They say “good coaches win back-to-back games”, now with the waters a little calmer for next month’s 2014 World Cup and 2013 African Cup of Nations qualifiers against this likes of Algeria, Nigeria and Benin, Multin ‘Micho’ Sredojovic should be able to show us what his squad is really capable of.
It is time for the wasps to get down to serious business of qualifying for the 2013 African Cup of Nations finals in South Africa.
Micho has done his job by first fixing the mess Sellas Tetteh left behind. Now that he has settled, it’s truly time to see if he can take Rwanda’s football back to good old days when Rwandans supported their national team with pride and a real sense of hope and expectation.
At this stage, I don’t think it’s fair to take the Serbian coach’s work and conclude he has hit his ceiling, far from it; actually it could just the beginning of better things to come.
You really don’t have to be reminded how alarming ex- coach Tetteh rammed the stand to a steady ship on the wrong course. Out of fourteen games in charge, he won three, drew three and lost the rest.
Micho has been excellent at club level, but would you really put Micho in the same bracket as Tetteh? Yes and no, and I wouldn’t perhaps.
Surely they are both good coaches and it takes something special to become a good coach on the international level, something extra-special to become great, which is why to, Micho and Tetteh are good coaches, who go about their businesses in different ways.
Perhaps this time though, a qualification from group stages would settle the debate. The Serbian certainly deserves credit for his overall input since his arrival last October.
Some great managers like Arsenal’s Arsene Wenger have stayed on for lengthy periods without trophies, but there are valid reasons for this.
Which brings me to Tetteh’s horrible black mark: A disappointing start in the last Group H of 2012 Nations cup campaign only saw the wasps scoop 3 points from Burundi, after losing to Ivory Coast and Benin, then lost 3-1 in return to Burundi, before a surprise 1-0 win in Benin, which moved Rwanda from bottom to second in the end.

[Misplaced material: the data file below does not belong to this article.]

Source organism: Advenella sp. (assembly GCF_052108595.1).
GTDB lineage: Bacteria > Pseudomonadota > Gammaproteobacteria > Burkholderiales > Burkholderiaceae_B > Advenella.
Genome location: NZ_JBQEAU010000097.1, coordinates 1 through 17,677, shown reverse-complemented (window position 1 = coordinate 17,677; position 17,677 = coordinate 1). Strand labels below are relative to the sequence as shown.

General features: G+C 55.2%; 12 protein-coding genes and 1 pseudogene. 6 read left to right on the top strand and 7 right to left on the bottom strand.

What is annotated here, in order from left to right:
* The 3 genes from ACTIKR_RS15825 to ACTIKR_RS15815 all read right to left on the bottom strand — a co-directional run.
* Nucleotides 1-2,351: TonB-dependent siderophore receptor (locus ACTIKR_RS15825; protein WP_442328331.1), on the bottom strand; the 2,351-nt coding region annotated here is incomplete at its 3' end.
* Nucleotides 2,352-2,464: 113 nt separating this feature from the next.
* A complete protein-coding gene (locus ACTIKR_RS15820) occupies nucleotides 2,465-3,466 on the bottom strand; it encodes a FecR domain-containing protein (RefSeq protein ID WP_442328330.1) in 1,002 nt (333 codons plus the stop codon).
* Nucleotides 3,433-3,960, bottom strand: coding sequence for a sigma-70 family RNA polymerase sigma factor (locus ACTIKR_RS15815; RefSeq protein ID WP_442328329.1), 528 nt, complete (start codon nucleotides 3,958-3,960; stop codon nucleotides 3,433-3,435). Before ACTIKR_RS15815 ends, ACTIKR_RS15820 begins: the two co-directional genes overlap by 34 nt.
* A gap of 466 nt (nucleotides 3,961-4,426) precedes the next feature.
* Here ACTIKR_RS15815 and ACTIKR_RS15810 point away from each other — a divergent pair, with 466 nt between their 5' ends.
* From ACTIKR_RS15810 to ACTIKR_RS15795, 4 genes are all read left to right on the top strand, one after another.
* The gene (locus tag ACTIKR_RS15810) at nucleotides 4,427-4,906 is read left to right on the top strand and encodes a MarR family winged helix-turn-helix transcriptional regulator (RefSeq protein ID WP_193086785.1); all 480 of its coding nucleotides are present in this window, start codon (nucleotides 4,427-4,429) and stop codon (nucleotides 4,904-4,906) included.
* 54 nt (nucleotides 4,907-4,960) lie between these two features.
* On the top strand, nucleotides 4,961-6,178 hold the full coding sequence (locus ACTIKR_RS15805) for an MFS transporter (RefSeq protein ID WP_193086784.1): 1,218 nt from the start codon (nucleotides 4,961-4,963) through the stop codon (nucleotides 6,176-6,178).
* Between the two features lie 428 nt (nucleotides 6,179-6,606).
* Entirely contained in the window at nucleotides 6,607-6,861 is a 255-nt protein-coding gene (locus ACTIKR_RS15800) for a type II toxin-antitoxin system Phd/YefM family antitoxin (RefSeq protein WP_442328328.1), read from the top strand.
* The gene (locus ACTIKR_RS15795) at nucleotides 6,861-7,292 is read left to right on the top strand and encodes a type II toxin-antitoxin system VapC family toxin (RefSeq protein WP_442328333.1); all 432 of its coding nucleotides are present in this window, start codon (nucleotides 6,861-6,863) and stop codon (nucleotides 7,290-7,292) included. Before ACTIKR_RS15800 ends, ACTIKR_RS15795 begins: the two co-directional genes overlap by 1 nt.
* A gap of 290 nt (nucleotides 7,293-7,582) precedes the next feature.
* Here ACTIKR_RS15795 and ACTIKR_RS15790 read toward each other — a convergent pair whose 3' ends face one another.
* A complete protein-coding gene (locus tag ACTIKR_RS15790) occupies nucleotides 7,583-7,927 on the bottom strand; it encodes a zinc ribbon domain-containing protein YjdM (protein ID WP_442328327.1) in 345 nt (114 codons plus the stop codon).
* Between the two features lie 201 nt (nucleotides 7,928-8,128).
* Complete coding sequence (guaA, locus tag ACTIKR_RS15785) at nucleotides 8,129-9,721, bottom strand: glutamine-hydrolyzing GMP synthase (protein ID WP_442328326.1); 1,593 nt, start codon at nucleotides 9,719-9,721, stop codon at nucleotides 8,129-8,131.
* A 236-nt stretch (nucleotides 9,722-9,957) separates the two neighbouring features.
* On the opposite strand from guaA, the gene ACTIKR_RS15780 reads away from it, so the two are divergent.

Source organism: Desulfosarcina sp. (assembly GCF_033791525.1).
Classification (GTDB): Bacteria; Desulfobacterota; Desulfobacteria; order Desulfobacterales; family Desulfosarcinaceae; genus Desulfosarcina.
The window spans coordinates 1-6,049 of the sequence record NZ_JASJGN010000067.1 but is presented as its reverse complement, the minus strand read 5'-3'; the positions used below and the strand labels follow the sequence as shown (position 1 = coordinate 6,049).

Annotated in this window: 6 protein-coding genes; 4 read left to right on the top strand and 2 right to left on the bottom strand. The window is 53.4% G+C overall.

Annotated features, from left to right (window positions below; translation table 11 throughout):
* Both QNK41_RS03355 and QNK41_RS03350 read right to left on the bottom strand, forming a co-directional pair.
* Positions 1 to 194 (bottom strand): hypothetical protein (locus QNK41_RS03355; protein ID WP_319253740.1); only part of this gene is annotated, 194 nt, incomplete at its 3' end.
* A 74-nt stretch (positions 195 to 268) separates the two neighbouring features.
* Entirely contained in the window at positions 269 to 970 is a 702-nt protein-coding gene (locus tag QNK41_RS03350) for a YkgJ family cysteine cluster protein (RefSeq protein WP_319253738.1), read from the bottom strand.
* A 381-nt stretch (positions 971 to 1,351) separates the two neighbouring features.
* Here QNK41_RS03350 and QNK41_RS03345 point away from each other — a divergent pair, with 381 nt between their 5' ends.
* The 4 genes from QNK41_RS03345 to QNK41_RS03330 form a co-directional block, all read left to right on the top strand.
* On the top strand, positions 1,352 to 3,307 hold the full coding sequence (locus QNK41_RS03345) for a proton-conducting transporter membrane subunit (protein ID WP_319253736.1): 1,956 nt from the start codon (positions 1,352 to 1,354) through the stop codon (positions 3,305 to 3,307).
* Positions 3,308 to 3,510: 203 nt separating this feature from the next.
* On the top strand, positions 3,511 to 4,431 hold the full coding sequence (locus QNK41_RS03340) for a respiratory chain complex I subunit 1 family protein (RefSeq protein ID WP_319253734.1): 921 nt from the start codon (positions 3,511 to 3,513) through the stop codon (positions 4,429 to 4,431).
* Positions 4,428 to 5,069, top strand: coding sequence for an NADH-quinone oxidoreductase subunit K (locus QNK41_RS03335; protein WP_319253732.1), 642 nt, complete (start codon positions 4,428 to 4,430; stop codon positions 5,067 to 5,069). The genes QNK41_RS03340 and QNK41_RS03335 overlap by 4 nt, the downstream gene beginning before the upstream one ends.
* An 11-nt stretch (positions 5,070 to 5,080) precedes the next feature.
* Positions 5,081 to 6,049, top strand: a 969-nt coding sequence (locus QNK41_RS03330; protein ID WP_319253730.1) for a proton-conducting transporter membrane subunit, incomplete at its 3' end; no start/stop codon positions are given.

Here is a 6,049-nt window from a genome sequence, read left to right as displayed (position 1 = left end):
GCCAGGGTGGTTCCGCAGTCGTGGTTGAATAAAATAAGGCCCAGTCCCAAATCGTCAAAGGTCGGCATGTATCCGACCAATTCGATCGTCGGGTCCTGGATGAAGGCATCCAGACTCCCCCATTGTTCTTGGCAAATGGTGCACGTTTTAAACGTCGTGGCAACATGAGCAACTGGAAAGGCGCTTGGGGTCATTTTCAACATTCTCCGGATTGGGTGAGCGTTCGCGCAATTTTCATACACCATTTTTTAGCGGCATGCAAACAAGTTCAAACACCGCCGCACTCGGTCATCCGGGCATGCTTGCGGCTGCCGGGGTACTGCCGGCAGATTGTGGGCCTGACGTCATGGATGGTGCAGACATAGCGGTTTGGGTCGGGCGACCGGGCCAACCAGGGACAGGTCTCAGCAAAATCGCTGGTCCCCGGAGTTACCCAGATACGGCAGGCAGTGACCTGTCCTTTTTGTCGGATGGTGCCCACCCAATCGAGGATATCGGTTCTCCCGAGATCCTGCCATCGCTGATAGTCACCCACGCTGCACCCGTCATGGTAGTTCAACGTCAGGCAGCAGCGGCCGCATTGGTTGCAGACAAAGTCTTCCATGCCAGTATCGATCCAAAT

Under the Ghanaian Rwanda qualified for 2011 CHAN finals though, but there were a lot of difficulties in build-up to the tournament which affected the national team performance in Sudan.
But despite a horrible outing Tetteh asserted, “I know the future is bright and we will work on our weaknesses to become better”. He placed the chicken before the egg because things only got worse.
From changing of the playing style, to overhauling the system involving the young layers, the Serbian has put a marker in his first nine months in charge.
The Amavubi squad under Tettah has somehow descended into an ill-disciplined rabble and it took the appointment of the uncompromising Micho to knock the delinquents into shape, a headmaster to unruly kids. Out went ill-discipline, in came confidence and aggressiveness.
Tetteh’s time was characterised by his failure to be sturdy and tactically aware of the constantly changing times. A good coach should make his players see what they can be rather than what they are.
The most important aspect of the coaching job is getting your team to work together with and without the ball, attacking and defending, and then the underlying theme of teamwork will be your ability to convey a renewed sense of optimism.
Trophy wise, both have their valid claims—at the national team level, Tetteh’s record speaks for itself, while Micho can only dream and vice versa at club level where the later has done exceptionally well wherever he has been.
But time has come for Micho to prove that not only can he be an excellent coach at club level but he can also be as good at the international stage.
Now that all eyes are wide open on Micho – I hope his players are not going to be an absolute disappointment in the busy month of June.
His competence when it comes to strategy and tactics will be hugely tested by first Algeria in the first 2014 Fifa World Cup group H qualifier then Nigeria in the 2013 Nations Cup qualifier (return leg) before taking on Mali in the World Cup qualifying campaign.
Le’s hope it won’t be a horror show waiting to happen. Yes, the performance may be uninteresting, but getting the results is crucial after all, we talking of a results-oriented business.